It's Important to Consider Whether to Leave a Cell Phone On or Off when Collecting it into Evidence
Like all forms of evidence, handheld devices require certain precautions to preserve their value for an investigation. During the collection of cellular phones, there has been a debate on how to best preserve their data. This debate centers on whether to turn the phone off or leave it on at collection. It is recommended to power the phone off to preserve data and battery power. If for some reason this is not possible, then the phone needs to be protected from cell tower signals. There are packaging products created for signal protection, such as the Stronghold Bag™ (Paraben Corporation), or an unlined quart-sized paint can, also known as an arson can. However, leaving a cellular phone powered on in a signal blocking container increases the device’s active search for a cellular network. This increased activity will cause battery failure at a quicker than normal pace. If protective packaging is utilized, then a method of powering the device should be considered, or the examiner should be alerted so that an immediate examination can be conducted.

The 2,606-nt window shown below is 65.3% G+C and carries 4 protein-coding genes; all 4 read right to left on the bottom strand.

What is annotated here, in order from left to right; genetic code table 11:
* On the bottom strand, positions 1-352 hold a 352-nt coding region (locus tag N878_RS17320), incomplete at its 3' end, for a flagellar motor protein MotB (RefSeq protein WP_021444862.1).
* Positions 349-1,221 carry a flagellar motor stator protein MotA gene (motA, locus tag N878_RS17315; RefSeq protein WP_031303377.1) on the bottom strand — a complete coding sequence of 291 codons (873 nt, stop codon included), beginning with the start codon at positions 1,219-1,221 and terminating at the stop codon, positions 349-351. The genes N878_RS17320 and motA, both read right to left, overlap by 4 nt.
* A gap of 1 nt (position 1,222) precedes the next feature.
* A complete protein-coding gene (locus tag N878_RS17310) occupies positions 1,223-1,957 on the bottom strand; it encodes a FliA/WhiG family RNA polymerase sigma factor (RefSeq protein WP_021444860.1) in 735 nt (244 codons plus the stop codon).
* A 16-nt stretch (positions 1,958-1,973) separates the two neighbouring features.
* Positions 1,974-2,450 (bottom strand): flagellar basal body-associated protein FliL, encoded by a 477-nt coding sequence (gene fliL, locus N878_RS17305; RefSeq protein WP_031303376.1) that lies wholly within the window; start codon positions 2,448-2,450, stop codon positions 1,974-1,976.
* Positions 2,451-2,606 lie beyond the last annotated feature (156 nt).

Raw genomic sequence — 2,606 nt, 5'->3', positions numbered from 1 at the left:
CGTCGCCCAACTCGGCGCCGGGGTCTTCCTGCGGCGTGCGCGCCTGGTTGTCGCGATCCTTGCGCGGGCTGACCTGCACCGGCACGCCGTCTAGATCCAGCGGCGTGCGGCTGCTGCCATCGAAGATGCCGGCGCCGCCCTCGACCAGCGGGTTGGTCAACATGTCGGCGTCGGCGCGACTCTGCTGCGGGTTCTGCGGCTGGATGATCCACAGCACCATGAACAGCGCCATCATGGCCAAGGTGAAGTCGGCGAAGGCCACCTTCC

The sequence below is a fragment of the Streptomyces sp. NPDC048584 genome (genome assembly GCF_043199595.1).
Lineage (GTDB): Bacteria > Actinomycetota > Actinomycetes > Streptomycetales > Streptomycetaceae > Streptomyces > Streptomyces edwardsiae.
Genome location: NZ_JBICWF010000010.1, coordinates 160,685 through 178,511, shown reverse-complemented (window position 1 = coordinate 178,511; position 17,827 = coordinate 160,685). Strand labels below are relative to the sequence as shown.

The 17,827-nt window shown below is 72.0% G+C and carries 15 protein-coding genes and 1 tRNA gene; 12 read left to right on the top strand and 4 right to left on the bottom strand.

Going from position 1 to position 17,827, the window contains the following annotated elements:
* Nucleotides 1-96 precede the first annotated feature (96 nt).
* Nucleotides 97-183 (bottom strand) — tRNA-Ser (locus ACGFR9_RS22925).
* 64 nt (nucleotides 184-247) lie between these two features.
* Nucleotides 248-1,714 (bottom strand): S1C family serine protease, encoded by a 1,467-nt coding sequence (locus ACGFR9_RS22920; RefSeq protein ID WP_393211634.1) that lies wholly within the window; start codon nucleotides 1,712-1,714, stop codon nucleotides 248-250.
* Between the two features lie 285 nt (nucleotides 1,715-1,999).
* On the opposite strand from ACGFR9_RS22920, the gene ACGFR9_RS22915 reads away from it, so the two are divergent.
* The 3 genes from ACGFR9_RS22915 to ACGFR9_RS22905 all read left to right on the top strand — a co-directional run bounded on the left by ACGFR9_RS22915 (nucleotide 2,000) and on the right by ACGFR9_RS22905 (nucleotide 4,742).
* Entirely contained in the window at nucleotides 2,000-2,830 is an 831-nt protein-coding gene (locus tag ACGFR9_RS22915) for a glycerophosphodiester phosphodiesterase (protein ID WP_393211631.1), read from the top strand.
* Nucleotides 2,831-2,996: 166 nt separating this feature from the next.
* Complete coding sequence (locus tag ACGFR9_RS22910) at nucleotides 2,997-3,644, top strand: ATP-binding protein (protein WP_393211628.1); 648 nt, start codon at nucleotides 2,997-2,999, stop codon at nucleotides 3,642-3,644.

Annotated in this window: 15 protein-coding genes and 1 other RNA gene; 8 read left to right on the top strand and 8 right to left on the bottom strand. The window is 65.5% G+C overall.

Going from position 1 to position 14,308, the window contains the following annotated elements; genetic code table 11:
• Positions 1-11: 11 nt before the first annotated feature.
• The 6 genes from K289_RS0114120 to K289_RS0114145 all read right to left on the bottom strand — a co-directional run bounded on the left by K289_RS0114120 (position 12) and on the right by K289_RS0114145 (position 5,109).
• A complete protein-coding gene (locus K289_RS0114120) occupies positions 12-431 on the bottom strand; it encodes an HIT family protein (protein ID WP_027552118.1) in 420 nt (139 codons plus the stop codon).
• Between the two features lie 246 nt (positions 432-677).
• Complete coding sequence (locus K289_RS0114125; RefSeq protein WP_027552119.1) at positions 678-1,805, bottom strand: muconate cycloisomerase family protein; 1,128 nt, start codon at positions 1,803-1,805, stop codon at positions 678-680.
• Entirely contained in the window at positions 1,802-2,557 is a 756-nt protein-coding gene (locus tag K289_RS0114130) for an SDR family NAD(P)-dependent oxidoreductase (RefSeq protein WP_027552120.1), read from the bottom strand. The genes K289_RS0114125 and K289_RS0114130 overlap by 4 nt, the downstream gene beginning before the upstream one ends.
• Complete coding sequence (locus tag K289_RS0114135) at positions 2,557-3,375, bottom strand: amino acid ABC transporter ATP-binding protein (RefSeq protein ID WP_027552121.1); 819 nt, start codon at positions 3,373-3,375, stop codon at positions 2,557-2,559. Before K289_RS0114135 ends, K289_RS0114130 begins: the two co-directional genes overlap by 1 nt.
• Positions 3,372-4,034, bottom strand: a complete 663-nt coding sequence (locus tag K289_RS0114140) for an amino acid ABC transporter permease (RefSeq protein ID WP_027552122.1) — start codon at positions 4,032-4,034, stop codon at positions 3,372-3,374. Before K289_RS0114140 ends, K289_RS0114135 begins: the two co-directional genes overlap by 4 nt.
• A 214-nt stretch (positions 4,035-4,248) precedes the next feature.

When the phone is turned off, it can be packaged in a paper evidence bag and sealed with evidence tape. To simplify the forensic examination, handheld devices should be packaged separately from other evidence and, when possible, their charging cords/adapters should be packaged with them. If a pass code is known for the phone by the arresting officer or investigator, it should be written on a piece of paper and packaged with the phone.
From: Examining Cellular Phones and Handheld Devices by Don L. Lewis